Tolerogenic dendritic cells (tolDC) are a new immunotherapeutic tool for the treatment of rheumatoid arthritis (RA) and other autoimmune disorders. We have established a method to generate stable tolDC by pharmacological modulation of human monocyte-derived DC. These tolDC exert potent pro-tolerogenic actions on CD4+ T cells. Lack of interleukin (IL)-12p70 production is a key immunoregulatory attribute of tolDC but does not explain their action fully. Here we show that tolDC express transforming growth factor (TGF)-β1 at both mRNA and protein levels, and that expression of this immunoregulatory cytokine is significantly higher in tolDC than in mature monocyte-derived DC. By inhibiting TGF-β1 signalling we demonstrate that tolDC regulate CD4+ T cell responses in a manner that is at least partly dependent upon this cytokine. Crucially, we also show that while there is no significant difference in expression of TGF-βRII on CD4+ T cells from RA patients and healthy controls, RA patient CD4+ T cells are measurably less responsive to TGF-β1 than healthy control CD4+ T cells [reduced TGF-β-induced mothers against decapentaplegic homologue (Smad)2/3 phosphorylation, forkhead box protein 3 (FoxP3) expression and suppression of (IFN)-γ secretion]. However, CD4+ T cells from RA patients can, nonetheless, be regulated efficiently by tolDC in a TGF-β1-dependent manner. This work is important for the design and development of future studies investigating the potential use of tolDC as a novel immunotherapy for the treatment of RA.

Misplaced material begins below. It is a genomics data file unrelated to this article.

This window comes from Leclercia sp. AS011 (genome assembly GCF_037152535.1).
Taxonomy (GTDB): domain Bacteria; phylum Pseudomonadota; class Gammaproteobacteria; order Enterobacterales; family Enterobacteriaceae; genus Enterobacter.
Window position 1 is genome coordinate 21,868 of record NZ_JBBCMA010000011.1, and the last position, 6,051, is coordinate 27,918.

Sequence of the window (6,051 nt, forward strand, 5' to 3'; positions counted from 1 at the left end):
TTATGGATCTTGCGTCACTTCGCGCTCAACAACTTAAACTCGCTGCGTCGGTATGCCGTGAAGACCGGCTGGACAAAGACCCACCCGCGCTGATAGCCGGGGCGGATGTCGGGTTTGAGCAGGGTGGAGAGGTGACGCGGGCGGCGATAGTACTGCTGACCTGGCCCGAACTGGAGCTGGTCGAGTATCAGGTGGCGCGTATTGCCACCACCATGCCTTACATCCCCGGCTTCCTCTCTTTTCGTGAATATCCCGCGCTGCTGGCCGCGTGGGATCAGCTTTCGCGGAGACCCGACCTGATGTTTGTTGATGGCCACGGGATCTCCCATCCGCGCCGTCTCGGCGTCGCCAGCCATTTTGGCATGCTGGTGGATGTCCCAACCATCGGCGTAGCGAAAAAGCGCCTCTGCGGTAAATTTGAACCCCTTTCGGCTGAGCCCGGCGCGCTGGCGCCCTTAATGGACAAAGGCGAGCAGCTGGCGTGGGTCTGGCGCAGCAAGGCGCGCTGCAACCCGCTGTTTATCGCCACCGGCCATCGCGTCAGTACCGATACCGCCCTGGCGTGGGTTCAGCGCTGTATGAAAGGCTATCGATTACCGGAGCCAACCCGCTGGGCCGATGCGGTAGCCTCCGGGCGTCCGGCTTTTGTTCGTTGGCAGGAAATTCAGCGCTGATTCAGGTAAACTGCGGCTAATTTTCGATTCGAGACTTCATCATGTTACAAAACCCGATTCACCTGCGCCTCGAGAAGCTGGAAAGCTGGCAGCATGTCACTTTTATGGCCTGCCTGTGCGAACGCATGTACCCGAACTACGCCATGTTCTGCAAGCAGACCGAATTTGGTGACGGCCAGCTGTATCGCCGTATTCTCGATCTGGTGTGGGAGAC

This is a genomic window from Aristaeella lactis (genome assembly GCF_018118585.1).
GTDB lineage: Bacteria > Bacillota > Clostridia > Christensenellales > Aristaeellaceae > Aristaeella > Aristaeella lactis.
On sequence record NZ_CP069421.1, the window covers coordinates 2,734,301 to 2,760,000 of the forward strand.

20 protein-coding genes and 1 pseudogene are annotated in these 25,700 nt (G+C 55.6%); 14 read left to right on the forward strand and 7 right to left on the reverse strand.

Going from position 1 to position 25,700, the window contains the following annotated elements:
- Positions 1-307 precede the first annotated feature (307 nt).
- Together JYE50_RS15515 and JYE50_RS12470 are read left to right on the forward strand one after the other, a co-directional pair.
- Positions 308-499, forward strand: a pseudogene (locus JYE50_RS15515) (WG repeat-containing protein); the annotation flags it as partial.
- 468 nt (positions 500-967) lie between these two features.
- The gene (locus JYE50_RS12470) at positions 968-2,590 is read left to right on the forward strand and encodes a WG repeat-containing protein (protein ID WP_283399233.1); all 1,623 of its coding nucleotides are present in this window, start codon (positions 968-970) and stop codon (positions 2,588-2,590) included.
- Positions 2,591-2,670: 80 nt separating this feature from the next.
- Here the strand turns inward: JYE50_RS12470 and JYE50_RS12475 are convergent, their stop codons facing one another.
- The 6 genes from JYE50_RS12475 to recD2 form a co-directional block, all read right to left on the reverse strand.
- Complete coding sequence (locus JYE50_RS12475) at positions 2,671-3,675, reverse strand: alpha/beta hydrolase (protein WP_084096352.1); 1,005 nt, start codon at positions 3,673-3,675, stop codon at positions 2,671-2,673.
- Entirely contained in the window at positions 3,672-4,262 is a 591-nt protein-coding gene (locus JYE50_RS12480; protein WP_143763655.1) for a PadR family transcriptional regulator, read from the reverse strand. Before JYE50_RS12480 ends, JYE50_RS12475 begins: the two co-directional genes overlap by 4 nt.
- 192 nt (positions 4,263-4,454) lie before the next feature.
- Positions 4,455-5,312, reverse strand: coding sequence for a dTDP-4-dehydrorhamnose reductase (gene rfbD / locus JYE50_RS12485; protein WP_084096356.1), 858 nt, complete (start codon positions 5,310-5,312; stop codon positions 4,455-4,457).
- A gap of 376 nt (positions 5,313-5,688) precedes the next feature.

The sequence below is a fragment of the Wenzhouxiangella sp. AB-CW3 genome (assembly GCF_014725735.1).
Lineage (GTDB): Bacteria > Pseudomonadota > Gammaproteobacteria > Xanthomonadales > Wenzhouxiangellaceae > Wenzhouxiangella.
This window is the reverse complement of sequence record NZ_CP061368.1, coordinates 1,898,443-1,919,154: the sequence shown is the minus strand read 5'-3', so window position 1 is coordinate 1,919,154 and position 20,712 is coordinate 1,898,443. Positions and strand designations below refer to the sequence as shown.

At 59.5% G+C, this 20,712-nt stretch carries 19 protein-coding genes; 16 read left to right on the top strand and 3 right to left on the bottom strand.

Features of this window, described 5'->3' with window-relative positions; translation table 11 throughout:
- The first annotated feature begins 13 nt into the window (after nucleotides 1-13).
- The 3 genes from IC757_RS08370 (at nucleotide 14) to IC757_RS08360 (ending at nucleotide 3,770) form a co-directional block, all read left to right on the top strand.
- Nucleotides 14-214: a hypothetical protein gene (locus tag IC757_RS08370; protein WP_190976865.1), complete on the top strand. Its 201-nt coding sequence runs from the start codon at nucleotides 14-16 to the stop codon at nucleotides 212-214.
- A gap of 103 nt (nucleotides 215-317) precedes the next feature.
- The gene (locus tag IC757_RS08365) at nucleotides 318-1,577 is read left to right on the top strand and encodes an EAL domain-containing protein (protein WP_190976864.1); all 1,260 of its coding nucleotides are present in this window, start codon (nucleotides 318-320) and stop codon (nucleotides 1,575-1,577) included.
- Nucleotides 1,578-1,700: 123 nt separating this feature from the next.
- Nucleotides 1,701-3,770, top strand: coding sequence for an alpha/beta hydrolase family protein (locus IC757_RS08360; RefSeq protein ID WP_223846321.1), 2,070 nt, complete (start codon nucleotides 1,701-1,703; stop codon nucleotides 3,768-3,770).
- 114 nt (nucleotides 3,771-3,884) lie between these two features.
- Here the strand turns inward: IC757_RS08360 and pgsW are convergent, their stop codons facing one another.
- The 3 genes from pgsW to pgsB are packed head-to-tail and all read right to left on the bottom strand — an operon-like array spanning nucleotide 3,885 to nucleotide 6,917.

- Rheumatoid arthritis
- Tolerogenic dendritic cells